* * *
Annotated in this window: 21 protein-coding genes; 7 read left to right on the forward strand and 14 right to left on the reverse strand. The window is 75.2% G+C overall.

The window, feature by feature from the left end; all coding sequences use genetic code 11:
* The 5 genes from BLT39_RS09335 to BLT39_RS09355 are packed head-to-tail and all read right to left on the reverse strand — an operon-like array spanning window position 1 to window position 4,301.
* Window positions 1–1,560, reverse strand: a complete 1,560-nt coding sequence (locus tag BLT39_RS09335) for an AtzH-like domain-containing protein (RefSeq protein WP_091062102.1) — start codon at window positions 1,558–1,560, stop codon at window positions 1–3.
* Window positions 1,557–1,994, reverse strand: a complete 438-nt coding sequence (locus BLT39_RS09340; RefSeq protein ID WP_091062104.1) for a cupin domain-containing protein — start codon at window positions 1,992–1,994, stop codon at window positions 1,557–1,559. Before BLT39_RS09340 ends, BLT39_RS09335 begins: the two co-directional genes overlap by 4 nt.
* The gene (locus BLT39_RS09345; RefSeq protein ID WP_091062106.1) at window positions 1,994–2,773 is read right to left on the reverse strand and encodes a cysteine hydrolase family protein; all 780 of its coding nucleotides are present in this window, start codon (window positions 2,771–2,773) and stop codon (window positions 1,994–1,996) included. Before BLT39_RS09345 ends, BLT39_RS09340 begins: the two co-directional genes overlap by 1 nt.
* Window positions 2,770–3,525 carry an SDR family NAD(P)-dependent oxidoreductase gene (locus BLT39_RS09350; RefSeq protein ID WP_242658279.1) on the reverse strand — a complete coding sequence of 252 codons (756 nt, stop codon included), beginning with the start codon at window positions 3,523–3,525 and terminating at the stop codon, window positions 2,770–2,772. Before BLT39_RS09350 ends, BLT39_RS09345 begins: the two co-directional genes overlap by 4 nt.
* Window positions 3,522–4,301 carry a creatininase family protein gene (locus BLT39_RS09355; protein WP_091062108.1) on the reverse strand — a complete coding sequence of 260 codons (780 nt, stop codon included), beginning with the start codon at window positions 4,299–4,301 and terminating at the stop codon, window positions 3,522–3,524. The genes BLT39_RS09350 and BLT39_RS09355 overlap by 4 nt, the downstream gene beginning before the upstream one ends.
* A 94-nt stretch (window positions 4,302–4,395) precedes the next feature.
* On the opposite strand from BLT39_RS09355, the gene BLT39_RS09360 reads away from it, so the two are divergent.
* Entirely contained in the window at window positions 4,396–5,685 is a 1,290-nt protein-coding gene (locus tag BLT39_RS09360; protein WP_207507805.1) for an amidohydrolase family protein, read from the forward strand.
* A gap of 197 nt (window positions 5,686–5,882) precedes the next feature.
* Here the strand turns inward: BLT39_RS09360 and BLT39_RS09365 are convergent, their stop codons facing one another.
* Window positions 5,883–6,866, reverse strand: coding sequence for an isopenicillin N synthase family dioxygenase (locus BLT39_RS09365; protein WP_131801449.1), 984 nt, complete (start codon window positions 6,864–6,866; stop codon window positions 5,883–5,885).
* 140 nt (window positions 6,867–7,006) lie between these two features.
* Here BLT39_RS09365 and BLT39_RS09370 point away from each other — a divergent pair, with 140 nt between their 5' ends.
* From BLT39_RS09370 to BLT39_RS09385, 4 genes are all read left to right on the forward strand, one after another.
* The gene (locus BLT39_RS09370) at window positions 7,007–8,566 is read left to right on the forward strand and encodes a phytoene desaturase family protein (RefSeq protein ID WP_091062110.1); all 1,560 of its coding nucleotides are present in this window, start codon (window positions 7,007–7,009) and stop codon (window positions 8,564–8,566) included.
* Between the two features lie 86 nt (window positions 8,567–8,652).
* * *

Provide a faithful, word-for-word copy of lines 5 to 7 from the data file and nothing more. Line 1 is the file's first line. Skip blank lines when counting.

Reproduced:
* Window positions 1,557–1,994, reverse strand: a complete 438-nt coding sequence (locus BLT39_RS09340; RefSeq protein ID WP_091062104.1) for a cupin domain-containing protein — start codon at window positions 1,992–1,994, stop codon at window positions 1,557–1,559. Before BLT39_RS09340 ends, BLT39_RS09335 begins: the two co-directional genes overlap by 4 nt.
* The gene (locus BLT39_RS09345; RefSeq protein ID WP_091062106.1) at window positions 1,994–2,773 is read right to left on the reverse strand and encodes a cysteine hydrolase family protein; all 780 of its coding nucleotides are present in this window, start codon (window positions 2,771–2,773) and stop codon (window positions 1,994–1,996) included. Before BLT39_RS09345 ends, BLT39_RS09340 begins: the two co-directional genes overlap by 1 nt.
* Window positions 2,770–3,525 carry an SDR family NAD(P)-dependent oxidoreductase gene (locus BLT39_RS09350; RefSeq protein ID WP_242658279.1) on the reverse strand — a complete coding sequence of 252 codons (756 nt, stop codon included), beginning with the start codon at window positions 3,523–3,525 and terminating at the stop codon, window positions 2,770–2,772. Before BLT39_RS09350 ends, BLT39_RS09345 begins: the two co-directional genes overlap by 4 nt.